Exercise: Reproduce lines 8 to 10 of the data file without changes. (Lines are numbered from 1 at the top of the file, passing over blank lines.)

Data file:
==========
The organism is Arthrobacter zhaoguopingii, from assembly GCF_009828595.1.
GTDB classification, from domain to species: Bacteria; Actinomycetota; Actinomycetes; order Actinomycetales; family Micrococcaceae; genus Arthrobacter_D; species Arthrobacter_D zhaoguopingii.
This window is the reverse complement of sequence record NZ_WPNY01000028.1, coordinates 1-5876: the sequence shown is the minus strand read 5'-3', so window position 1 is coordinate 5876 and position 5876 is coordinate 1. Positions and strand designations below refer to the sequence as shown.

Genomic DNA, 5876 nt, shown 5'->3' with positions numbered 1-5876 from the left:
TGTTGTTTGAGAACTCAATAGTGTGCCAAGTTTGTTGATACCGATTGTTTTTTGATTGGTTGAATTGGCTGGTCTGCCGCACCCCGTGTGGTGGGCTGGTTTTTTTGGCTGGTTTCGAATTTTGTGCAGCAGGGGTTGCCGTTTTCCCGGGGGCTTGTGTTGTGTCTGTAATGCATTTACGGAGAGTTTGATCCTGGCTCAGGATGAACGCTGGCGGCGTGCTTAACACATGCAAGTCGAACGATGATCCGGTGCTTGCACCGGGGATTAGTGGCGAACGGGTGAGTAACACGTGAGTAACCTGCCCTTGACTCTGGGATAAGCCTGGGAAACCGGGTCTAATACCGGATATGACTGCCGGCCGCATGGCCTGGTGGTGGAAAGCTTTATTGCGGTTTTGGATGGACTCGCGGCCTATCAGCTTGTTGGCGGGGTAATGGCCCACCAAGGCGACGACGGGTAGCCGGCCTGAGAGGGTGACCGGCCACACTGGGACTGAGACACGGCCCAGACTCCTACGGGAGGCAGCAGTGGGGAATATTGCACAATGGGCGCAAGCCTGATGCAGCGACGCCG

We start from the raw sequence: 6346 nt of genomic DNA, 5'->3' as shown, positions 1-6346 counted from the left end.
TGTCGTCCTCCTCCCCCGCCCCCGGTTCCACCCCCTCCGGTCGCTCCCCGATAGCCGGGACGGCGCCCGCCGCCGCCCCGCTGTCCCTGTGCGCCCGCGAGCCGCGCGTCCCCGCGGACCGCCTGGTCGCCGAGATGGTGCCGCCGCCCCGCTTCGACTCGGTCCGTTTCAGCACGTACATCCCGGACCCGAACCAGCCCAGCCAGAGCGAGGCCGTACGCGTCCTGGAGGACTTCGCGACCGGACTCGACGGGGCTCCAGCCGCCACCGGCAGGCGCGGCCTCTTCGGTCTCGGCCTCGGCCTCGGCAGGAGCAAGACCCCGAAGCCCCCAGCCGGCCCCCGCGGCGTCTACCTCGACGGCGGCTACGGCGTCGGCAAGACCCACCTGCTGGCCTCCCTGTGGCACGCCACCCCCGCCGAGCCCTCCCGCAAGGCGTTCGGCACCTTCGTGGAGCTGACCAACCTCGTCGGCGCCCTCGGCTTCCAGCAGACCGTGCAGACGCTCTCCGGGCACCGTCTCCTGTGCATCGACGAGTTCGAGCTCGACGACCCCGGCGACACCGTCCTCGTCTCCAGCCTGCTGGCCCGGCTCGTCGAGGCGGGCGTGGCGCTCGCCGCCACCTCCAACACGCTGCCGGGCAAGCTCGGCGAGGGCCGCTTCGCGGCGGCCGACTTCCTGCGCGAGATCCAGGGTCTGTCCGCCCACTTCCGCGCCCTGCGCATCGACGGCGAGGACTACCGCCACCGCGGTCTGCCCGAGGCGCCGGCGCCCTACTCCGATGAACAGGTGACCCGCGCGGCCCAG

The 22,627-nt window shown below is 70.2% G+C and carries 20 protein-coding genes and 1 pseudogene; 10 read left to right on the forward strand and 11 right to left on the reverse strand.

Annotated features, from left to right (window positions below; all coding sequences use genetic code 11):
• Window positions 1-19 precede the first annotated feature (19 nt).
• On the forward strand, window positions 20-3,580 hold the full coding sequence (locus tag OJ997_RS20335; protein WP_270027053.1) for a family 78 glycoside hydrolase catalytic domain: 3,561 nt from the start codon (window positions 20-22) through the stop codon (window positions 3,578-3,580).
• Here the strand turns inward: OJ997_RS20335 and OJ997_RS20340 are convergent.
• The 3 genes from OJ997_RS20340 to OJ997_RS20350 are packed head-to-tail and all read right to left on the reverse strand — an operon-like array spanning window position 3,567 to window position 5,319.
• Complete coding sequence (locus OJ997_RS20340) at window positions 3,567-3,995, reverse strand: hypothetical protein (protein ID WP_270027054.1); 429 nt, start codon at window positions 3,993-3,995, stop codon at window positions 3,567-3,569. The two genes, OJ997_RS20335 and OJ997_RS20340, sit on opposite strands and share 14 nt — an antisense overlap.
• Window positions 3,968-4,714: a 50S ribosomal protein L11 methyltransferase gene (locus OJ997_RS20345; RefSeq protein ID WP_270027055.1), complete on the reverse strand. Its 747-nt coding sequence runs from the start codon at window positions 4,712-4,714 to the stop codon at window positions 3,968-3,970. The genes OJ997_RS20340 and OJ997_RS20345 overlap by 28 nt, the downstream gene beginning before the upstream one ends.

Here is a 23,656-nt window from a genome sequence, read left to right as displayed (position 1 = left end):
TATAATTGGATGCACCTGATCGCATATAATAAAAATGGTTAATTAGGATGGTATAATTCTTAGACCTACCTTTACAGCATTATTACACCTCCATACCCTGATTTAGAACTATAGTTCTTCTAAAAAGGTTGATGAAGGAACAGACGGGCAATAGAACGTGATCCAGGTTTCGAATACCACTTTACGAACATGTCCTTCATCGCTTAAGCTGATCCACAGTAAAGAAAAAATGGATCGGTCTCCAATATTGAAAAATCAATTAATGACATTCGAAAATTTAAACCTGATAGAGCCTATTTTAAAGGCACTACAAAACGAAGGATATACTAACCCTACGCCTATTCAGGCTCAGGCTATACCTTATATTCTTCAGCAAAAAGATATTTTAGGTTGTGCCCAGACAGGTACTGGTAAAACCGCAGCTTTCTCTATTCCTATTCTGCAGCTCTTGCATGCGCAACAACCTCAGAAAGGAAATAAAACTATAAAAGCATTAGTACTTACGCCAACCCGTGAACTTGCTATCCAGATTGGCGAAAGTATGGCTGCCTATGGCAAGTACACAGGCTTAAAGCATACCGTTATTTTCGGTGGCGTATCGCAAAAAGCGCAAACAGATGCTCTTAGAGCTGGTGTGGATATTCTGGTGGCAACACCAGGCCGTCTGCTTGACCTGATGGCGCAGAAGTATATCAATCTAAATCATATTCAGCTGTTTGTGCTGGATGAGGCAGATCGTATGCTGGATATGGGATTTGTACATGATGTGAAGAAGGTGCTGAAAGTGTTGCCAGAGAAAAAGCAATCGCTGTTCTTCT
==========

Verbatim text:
The 22,627-nt window shown below is 70.2% G+C and carries 20 protein-coding genes and 1 pseudogene; 10 read left to right on the forward strand and 11 right to left on the reverse strand.

Annotated features, from left to right (window positions below; all coding sequences use genetic code 11):
• Window positions 1-19 precede the first annotated feature (19 nt).